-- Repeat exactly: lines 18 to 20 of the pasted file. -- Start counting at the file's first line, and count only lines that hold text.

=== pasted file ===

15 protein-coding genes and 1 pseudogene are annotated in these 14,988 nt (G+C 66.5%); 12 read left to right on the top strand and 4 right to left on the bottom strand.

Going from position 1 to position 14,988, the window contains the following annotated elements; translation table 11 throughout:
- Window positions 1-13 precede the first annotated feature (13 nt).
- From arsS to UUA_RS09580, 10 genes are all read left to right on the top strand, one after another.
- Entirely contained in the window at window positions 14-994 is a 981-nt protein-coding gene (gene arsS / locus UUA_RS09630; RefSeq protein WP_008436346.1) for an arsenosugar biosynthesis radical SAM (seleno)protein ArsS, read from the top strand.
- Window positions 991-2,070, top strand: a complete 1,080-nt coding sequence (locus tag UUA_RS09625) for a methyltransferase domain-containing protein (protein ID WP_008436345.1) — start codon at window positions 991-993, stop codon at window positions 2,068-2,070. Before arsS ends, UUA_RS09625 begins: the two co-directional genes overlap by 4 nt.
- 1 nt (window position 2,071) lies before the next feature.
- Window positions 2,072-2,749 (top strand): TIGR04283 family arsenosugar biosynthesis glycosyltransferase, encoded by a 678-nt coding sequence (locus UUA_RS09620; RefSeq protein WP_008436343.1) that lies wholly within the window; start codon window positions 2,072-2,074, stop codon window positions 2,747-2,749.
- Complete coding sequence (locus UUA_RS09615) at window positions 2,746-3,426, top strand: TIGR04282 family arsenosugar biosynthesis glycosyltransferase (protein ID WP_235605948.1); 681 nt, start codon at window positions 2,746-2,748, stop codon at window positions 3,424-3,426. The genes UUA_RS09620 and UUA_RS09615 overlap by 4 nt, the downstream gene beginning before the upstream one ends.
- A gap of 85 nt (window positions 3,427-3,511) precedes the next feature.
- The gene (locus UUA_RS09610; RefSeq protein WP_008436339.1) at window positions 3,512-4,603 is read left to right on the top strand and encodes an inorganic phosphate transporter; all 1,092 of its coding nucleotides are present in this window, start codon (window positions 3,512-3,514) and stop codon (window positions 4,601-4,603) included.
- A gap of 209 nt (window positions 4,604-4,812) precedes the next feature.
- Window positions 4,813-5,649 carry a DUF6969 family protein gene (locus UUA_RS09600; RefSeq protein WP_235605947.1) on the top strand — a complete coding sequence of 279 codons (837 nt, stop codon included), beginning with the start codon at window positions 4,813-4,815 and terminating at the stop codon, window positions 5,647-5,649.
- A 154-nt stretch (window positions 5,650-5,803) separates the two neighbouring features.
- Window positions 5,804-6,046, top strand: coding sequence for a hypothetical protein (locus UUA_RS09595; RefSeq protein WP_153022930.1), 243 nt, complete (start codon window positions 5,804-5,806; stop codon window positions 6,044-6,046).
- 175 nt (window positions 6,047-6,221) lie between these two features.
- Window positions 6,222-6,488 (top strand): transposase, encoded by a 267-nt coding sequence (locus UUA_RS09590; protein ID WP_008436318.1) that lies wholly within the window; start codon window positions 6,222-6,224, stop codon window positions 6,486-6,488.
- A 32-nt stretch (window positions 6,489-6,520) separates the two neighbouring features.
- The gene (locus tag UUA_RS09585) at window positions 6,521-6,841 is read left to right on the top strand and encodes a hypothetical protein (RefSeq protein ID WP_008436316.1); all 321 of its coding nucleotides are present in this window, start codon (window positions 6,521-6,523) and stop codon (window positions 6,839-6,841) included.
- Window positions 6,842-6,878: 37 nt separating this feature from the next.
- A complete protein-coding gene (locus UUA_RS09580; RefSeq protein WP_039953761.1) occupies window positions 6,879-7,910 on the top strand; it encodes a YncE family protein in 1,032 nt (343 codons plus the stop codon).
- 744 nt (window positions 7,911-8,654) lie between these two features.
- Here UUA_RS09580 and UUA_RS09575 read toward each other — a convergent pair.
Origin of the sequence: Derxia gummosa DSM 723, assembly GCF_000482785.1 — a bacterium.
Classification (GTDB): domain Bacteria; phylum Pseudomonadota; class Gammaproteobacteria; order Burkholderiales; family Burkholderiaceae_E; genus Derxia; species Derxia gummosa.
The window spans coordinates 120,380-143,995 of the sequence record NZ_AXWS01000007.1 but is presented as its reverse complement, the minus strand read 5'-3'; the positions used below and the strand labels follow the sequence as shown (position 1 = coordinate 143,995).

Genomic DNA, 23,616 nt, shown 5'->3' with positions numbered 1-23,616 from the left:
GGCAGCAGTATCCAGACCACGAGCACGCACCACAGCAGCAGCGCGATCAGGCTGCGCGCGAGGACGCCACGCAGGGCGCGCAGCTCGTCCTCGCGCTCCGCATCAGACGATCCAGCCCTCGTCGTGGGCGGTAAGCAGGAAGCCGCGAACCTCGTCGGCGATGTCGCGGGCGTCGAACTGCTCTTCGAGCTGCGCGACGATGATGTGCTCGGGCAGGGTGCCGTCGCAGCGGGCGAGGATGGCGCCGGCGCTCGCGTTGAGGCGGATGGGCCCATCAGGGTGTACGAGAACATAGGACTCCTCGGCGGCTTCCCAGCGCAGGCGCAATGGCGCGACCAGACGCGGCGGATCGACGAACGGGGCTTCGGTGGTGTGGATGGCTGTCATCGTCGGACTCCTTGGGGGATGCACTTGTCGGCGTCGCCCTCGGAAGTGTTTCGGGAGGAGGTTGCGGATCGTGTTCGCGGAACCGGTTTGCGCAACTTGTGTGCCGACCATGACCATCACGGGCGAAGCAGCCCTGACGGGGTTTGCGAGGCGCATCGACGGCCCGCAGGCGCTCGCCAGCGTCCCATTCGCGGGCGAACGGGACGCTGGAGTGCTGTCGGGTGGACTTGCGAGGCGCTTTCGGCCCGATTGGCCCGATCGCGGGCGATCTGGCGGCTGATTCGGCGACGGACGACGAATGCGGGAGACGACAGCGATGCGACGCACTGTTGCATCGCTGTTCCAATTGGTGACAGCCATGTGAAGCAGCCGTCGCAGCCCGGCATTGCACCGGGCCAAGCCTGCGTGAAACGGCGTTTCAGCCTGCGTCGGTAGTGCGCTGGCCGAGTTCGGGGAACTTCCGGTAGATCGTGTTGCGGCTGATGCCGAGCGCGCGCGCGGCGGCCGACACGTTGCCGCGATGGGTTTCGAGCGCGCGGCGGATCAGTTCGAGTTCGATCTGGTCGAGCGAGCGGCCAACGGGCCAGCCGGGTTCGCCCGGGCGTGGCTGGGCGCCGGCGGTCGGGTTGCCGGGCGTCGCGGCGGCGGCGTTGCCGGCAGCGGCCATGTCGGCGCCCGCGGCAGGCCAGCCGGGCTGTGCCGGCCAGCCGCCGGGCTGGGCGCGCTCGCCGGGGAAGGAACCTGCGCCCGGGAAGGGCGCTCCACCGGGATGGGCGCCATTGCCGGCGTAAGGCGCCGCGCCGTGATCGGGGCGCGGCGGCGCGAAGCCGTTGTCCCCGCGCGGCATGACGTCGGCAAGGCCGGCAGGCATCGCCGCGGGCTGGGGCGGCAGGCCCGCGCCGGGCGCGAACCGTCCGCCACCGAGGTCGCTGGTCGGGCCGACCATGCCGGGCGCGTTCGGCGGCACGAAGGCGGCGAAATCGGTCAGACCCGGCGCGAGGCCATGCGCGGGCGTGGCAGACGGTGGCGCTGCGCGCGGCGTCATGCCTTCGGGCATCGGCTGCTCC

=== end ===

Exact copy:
- A 32-nt stretch (window positions 6,489-6,520) separates the two neighbouring features.
- The gene (locus tag UUA_RS09585) at window positions 6,521-6,841 is read left to right on the top strand and encodes a hypothetical protein (RefSeq protein ID WP_008436316.1); all 321 of its coding nucleotides are present in this window, start codon (window positions 6,521-6,523) and stop codon (window positions 6,839-6,841) included.
- Window positions 6,842-6,878: 37 nt separating this feature from the next.